3) Every year thousands of women are raped, assaulted, violated, and sexually manipulated. Unfortunately, our culture in general still plays the victim blaming game. This is never right or fair. A woman who has been abused has suffered a traumatic loss. From a psychological point of view, going through assault is the equivalent of losing a loved one or being diagnosed with a terminal illness. The victim is never to blame. Yes, in some rare cases there might have been ways to avoid the situation, but women never deserve to have their bodies manipulated.
When it comes to liberating Christian sexuality, there is no one-size fits all type of answer. Human sexuality is one of the most complex issues that Christians and non-Christians alike face. Nevertheless, I would like to offer you a few short suggestions for how churches can begin to encourage their teenagers and young adults to feel sexual liberation rather than to feel like repressed sexual beings:
1) We need to begin to start dialoguing. In my studies I have found that many young adults cannot name a single married couple who they know personally who are good examples to them of what healthy romantic relationships look like. A few more can name a TV or other media example of healthy sexuality, but even then those numbers are few. Rather than to blush at questions, churches and in particular youth and young life pastors need to step up and take the plate when it comes to answering the hard stuff. Church should be the one place where no one feels judged based on their sexual past, where no question should seem silly or should be dodged, and where open and honest discussions are facilitated. We do our youth a huge disservice when we don’t even scratch the surface about sex and instead leave them to figure it out from the world’s point of view.
2) We need to get outside the myth of what a “good little church girl” acts and looks like. Many Christians tend to believe that they are somehow “above” society. That we don’t look like, act like, or otherwise feel tempted by the same things as the rest of the world does. One time I was at a Tyndale chapel and the guest speaker mentioned something profound. He said, “If I were to give you each a blank sheet of paper and told you to write every sexual thing you have ever done on it, some of you would have nothing and others of you would have the whole page filled up and need more paper. DON’T EVER ASSUME that just because you go to a Christian school that people here haven’t done sexual things.” He has a point. As pastors and church leaders, we can’t assume that people in our youth group aren’t like that. We need to know that whether we are dealing with secular or Christian youth they have the exact same struggles.
3) We need to learn what God says and how God feels about healthy sexuality. The “purity” culture is one example of how many evangelicals feel Christian youth should respond to sexuality and it has had its place. However, it is not a cure-all and also has its downfalls.  Our world, unfortunately has completed twisted, warped, and destroyed what healthy sexuality looks like. The media exploits women, teaches men that they have to act a certain way to truly be masculine, and makes it feel that preteens who don’t have an interest in boys have something wrong with them. As a church we need to take a stand against these false claims and be counter-cultural. Our world is riddled with pornography and addictive behaviours, with the abuse of women, and with over-sexualized music, films, and advertisements.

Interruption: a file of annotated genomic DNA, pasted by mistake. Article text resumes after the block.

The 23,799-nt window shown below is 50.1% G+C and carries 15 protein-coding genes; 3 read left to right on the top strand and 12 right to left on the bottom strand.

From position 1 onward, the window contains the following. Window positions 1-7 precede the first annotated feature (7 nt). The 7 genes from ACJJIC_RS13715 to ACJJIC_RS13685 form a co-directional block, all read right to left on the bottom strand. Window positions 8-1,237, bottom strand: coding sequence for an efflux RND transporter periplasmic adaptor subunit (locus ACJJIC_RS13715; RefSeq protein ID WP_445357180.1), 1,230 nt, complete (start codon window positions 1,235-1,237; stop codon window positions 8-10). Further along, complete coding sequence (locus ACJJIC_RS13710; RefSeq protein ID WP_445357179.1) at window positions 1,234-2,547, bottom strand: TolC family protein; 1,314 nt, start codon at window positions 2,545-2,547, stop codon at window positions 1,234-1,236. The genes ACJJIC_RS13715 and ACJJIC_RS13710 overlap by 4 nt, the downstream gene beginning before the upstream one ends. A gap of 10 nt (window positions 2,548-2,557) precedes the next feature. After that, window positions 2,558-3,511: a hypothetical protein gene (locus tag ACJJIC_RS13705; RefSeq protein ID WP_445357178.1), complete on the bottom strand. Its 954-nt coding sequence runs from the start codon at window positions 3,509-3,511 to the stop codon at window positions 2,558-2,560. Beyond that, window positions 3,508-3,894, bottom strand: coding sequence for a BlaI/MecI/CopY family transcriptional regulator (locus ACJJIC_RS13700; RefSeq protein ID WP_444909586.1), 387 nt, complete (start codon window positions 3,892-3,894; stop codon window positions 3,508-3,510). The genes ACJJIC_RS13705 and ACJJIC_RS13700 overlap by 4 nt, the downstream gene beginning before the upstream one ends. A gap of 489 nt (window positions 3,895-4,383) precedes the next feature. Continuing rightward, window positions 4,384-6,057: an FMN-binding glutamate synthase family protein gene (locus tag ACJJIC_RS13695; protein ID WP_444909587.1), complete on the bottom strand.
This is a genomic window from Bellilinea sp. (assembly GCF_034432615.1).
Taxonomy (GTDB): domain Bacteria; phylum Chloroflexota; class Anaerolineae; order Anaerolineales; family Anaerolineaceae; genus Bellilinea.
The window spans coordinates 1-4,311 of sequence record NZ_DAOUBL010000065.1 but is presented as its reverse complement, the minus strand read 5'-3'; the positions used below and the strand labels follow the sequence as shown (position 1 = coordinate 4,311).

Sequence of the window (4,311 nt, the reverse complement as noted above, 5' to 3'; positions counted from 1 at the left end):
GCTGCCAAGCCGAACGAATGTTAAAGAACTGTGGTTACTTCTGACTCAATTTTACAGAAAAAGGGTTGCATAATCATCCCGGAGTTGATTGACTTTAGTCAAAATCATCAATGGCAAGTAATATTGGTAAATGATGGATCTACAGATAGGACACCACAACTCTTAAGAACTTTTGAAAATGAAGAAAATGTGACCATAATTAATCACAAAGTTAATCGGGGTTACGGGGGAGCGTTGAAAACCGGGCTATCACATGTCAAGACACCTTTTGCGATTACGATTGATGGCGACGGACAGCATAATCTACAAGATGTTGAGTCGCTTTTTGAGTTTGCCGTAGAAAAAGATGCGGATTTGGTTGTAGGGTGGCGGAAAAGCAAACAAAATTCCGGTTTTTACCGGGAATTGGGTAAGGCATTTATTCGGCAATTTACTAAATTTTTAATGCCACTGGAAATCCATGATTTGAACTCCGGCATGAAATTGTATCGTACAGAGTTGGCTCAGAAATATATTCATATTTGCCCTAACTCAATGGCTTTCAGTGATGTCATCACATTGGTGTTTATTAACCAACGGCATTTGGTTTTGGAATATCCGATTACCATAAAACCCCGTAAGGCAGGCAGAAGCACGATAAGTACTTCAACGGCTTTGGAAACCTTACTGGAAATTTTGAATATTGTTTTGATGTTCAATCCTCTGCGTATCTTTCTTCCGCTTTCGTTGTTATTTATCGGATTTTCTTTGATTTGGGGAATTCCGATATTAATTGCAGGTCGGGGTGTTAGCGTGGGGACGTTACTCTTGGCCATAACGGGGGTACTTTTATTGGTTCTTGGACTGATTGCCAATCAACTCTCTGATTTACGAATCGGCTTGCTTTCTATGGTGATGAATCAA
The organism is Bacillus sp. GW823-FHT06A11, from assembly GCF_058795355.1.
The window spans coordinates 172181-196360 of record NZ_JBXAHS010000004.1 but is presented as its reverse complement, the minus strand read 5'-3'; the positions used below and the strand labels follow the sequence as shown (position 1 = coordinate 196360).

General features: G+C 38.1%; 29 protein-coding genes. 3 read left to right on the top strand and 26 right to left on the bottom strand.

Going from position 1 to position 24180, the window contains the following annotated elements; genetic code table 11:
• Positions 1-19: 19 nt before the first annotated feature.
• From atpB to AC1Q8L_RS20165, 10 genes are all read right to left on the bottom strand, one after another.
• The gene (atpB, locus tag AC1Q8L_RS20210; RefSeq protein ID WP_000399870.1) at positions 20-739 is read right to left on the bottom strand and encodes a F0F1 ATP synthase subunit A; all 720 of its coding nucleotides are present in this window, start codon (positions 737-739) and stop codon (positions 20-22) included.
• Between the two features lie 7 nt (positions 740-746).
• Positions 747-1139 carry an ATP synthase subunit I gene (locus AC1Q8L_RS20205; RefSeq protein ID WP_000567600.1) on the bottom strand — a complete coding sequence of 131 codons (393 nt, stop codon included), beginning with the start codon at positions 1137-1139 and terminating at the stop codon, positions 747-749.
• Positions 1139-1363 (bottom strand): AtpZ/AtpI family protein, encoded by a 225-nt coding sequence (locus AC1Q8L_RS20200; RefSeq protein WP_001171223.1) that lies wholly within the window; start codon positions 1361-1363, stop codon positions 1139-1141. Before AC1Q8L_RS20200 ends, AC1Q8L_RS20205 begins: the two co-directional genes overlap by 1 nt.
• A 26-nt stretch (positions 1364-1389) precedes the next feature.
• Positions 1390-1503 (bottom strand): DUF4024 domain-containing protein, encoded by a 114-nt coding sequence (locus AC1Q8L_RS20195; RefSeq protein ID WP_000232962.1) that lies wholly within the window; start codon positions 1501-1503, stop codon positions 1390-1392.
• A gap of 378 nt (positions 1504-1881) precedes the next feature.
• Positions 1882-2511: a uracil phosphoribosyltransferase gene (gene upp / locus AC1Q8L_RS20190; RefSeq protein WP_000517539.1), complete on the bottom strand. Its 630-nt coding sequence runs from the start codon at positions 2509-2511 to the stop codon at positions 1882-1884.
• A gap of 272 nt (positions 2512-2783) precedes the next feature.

It completely breaks God’s heart when one of the best gifts He has given us is used to shame, hurt, or dishonour another. God has so much more planned for us than this! He wants sex to be an intimate and loving expression between two people meant to build up and honour the marriage bed. He wants it to be sacred – not scary.
There is a temptation in our society to view the sex trade and sex trafficking as something that happens far away from us – in other countries. We view prostitution as an issue only in inner cities and rough neighbourhoods. But when we do that, we forget that there is so much exploitation happening right in front of us. Parents, I would urge you to take a look at the books, movies, and television shows your children are consuming. Become aware of the lies our culture is placing in their young minds and talk with them about what healthy sexuality looks like.
Both men and women need to be discipled by the church and by their parents to understand how to properly respect and treat the other gender. There should be absolutely no tolerance for using sex as a weapon – to violate, exploit, or manipulate. There should be absolutely no tolerance for using sex to receive favours, money, or drugs. That’s not what sex is about! That’s completely ruining what God had in mind!
Sexual liberation can only happen once we begin to be open and honest with ourselves and with our youth. It can only happen once we decide to take a stand against society’s viewpoints and instead choose God’s viewpoints. It’s not an easy road. Many times we will fall, but when that happens we need to pick ourselves up and entrust ourselves solely to relying on Christ. Only then, can God’s reign of peace and justice take place in our lives and in the fullness of our humanity!
For some great sermon material on this topic check on Benjamin Nolot’s sermons from IHOPKC’s OneThing 2013 Conference: http://www.ihopkc.org/onething/#asset/EAC75216-D42C-6B8C-3313-4AB8517C8BF5/auto/true
 While I may not agree with everything in this blog post, this author raises some very interesting points about the evangelical purity culture and starts a good discussion basis as to whether the purity culture is ultimately helpful or hurtful to its young adults: http://theotherjournal.com/2014/03/03/naked-and-ashamed-women-and-evangelical-purity-culture/